Climate change isn’t just about science. The migration that extreme weather events are spurring is raising deep moral questions around access and equity for developed countries.
AUGUST 8 - LONDON - There’s nothing like a scalding surge of Saharan summer across Europe and the United States to focus minds on the real-life implications of climate change – especially since the record heat wave has coincided with the release of a number of new reports charting the extent and effects of global warming.
Migrants come ashore in Tripoli, Libya, after being rescued by the Libyan coast guard on July 26, 2019.Ismail Zitouny/ReutersBut another event – just days after the record European and U.S. heat waves – received scant media attention. It was a fatal shipwreck in the Mediterranean, off the coast of Libya. And it claimed the lives of dozens of economically desperate refugees fleeing African countries that, amid steadily rising annual temperatures, have been suffering devastating droughts and sudden torrents of rain – the kind of “extreme events” climate scientists predict will become ever more frequent.
The omission offered an important snapshot of the current state of the climate debate in the developed nations of the West. The message: While the science around global warming is becoming more widely accepted, the politics remain complex and contested.
At the core of the political conundrum lie two interlocking issues: the dire climatic conditions facing some of the poorest agricultural areas in the less-developed world, whether in sub-Saharan Africa or Central America; and the growing numbers of their people ready to risk everything in the hope of finding sanctuary in Europe or the U.S.
For international charities and advocacy groups working in Africa or Central America, the priority is clear. They argue the need for a well-funded, targeted drive to help the millions in rural communities threatened by destitution, ill health, or outright famine. Some want the United Nations to endorse the idea of adding a new category of internationally accepted refugee: “climate refugees.” Their view is that a concerted effort to deal with the problem represents a critical step in any long-term answer to the wider issue of migration.
Science does play some part for those making the counterargument. Their view is that it’s yet to be shown that climate change is the sole driver of the surge of refugees seeking safe haven in Europe or the U.S. And they’re right to cite other factors as well: growing populations, civil strife or gang violence, bad governance or a history of resource mismanagement.
But the picture on the ground – nowhere more powerful than in a series of Christian Science Monitor special reports on famine in Africa in 2017, and the “Out of Africa” reporting of New York Times columnist Thomas Friedman a year earlier – leaves no doubt that climate extremes have played a major part in the economic hardships driving growing numbers northward. Indeed, a new U.N. report underscores that point, noting that climate change will likely cause food shortages and spur cross-border migration.
The key challenge facing those seeking coordinated world action is not the science. It’s the current international political environment – with multinational alliances and organizations more fragile, and a mix of nationalism and populism in the ascendancy. The priority for key Western governments has become the shorter-term aim of keeping large numbers of migrants from reaching their borders.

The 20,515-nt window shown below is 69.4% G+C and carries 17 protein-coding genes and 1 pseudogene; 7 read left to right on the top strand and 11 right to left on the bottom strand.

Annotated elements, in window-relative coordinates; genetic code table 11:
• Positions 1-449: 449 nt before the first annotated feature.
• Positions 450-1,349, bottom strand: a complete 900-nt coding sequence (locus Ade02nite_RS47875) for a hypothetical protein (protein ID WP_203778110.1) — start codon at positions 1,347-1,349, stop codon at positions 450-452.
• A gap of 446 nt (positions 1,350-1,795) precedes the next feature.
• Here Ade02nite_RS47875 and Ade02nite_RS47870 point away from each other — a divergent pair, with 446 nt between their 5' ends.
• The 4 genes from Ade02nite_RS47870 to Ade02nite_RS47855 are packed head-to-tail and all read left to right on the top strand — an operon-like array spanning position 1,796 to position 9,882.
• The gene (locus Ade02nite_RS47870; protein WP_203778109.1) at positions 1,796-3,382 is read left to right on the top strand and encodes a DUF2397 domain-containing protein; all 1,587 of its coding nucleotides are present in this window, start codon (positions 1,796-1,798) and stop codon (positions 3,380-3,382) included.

The European Union, through programs like its Emergency Trust Fund for Africa, has made an effort to use economic support and training schemes to stem the flow of refugees from their home countries. But by far the main EU focus, largely through the increasingly unstable government in Libya, has been to try to keep those fleeing Africa from reaching European shores in the first place.
The U.S. has devoted development and assistance funding to the “Dry Corridor” states of Central America – Honduras, El Salvador, and Guatemala. But President Donald Trump has made stemming migration to the U.S. a centerpiece of his administration’s political message, and of his bid for a second term in office.
Last week, in an initiative resembling the EU’s arrangement with the Libyans, he announced an agreement with Guatemala that, assuming it wins congressional approval there, would require would-be migrants from Central America to register asylum claims in Guatemala rather than on the U.S. border.
Will priorities shift? Recent polling does show that, especially among younger people, climate change is becoming an ever more important concern in the West, with data points getting ever more arresting.
Just a couple of days after the recent heat wave, Britain’s national weather service reported that every one of the country’s 10 hottest years since the late 1880s has occurred since 2002. And a series of studies published in Nature and Nature Geoscience focused on the sustained, worldwide pattern of temperature increases since the Industrial Revolution, concluding there had been no similar trend over the past two millennia.
Still, at least so far, the main focus of the debate in Europe and the U.S. has remained on reducing their own carbon emissions, not on the countries beyond their borders that so many migrants are fleeing.
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